William Shakespeare said, “Make use of time, let not advantage slip.”  How true. So often we hear, there just aren’t enough hours in a day.  As it turns out there just may be, it’s a matter of how you spend them. Time is a very valuable thing. Perishable and irreplaceable, we cannot save it but we can build on it. We can reallocate time from activities of lower value to activities of higher value. In fact, the very act of taking a moment to think about our time before we spend it improves our management of it. Calculators and cell phones are great tools, but time management is actually more of a skill. It all begins with establishing what is most important to us and then making time for it. “The bad news is time flies. The good news is you are the pilot.” Most of us would agree that managing our time effectively is a great way to make the most of each day. TBPL has many resources on this very topic.    

Personal Productivity Secrets: Do What You Never Thought Possible with your Time and Attention and Gain Control of Your Life. Maura Nevel Thomas covers topics all the way from how to use an online calendar, address book or e-mail, online storage, capture tools and to-do lists. All of this will assist in regaining control and bringing peace of mind and success at the same time.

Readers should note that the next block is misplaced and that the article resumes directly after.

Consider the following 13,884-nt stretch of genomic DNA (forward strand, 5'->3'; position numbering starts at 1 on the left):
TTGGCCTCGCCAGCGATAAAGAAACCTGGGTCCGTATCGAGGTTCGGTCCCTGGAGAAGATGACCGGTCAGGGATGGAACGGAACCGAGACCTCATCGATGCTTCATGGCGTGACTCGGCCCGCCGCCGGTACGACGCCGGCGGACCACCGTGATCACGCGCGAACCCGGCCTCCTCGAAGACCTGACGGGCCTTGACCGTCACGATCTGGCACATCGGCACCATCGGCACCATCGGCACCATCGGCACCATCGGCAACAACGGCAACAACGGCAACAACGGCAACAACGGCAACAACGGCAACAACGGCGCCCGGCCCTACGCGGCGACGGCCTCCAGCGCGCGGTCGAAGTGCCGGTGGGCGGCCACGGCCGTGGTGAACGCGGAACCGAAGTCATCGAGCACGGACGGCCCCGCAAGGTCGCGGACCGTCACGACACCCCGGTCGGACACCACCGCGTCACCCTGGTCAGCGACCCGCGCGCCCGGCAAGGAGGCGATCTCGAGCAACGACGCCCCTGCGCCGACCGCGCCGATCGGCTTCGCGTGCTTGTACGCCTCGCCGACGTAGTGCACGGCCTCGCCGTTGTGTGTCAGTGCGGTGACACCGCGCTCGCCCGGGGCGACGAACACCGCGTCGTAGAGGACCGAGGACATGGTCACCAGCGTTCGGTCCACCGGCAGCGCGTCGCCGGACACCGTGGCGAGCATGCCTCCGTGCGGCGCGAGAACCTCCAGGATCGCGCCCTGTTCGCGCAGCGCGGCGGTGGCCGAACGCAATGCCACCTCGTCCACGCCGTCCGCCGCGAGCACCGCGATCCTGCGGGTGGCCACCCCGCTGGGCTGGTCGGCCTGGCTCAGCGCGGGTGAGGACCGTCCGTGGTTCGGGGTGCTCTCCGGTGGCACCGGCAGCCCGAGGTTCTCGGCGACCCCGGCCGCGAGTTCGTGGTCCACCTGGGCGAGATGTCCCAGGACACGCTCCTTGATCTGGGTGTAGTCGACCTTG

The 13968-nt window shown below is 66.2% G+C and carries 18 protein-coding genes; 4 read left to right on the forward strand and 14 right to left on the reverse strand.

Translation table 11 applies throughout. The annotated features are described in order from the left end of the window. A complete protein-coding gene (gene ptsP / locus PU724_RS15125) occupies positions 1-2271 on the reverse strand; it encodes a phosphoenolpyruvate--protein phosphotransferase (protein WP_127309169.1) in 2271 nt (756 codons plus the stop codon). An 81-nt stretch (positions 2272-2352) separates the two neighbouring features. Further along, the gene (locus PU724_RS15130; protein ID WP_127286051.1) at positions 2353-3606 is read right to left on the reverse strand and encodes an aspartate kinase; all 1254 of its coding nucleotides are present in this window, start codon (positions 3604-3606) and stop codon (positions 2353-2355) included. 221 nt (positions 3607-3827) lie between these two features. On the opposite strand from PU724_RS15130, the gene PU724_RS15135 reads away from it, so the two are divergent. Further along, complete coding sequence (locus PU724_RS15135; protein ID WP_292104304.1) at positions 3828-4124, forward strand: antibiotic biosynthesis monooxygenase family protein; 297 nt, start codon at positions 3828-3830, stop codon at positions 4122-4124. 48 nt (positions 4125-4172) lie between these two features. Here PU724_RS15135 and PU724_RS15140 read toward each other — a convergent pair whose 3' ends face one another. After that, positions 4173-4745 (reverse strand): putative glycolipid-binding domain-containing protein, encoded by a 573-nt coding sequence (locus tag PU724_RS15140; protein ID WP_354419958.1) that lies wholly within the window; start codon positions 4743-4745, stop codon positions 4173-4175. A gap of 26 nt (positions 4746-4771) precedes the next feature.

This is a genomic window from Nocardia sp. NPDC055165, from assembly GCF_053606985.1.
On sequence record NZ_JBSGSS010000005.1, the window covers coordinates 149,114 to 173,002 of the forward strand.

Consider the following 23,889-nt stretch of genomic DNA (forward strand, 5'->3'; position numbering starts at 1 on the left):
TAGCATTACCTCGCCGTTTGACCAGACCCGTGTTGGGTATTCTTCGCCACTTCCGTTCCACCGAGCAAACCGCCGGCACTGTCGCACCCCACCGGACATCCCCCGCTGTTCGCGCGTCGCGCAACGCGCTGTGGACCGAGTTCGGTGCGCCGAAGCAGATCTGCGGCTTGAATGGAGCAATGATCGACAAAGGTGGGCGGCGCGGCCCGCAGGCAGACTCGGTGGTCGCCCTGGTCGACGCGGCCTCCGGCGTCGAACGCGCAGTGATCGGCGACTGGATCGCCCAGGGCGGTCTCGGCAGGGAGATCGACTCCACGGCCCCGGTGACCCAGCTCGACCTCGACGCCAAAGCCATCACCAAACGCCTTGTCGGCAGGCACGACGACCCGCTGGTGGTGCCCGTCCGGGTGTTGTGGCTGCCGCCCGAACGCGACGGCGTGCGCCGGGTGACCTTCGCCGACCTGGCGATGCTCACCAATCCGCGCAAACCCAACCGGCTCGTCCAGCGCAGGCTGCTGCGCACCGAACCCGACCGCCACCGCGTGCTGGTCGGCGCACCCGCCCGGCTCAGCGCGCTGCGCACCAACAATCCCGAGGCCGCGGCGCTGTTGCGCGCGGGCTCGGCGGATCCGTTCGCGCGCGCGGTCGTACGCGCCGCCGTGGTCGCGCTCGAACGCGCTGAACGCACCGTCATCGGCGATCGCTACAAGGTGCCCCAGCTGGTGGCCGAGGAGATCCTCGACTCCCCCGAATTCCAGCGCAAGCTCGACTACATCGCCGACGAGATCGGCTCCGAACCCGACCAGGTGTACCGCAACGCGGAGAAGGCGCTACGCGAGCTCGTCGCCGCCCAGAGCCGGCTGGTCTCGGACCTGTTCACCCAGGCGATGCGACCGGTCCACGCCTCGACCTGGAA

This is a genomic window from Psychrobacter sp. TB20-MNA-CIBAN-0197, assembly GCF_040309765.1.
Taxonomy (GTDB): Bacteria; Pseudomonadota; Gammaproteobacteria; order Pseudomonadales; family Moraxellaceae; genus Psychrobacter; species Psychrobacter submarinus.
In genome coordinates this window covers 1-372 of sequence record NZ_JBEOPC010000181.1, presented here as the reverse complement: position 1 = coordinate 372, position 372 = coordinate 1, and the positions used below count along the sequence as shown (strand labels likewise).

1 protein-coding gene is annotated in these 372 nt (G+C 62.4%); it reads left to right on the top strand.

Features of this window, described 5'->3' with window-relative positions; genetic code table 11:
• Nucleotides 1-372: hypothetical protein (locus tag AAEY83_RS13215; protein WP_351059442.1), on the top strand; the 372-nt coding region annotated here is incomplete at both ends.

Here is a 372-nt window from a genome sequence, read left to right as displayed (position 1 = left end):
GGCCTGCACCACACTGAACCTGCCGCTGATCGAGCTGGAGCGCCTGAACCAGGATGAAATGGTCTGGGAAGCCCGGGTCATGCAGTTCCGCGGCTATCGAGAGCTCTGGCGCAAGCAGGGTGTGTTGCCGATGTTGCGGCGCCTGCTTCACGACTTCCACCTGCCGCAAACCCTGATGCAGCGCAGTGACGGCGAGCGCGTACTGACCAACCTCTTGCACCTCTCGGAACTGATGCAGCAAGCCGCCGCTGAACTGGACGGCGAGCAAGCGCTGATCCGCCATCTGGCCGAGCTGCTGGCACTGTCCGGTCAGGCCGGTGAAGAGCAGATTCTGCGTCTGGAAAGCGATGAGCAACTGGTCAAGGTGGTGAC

Zero Waste Home: The Ultimate Guide to Simplifying Your Life by Reducing Your Waste by Bea Johnson shares how-to advice and easy tips for sustainable living such as packing kids’ lunches without plastic, making your own condiments and canceling your junk mail. What has that got to do with time management you may say.  All of these are ideas that could ultimately save you time as well as inspire a healthier lifestyle. 

Short of time and unable to make it to the library? With a smart phone or tablet, you can get several Apps, including AccessMyLibrary, Historypin, NAXOS Music Library and OverDrive Media Console and access your Library on the go. Go to the Apps and Mobility page at to find out more.

Once you have the software downloaded from Overdrive you can easily access audiobooks and ebooks such as Creating a Time Management System that Works for you: Paper, Electronic or Hybrid? Laura Stack, a pro in productivity, guides you in creating a system that will help you stay organized wherever you are.

Take advantage of some of these great resources that the library has to offer and you may be pleasantly surprised. As Ralph Waldo Emerson once said, “This time, like all times, is a very good one, if we but know what to do with it.” 

Caron E. Naysmith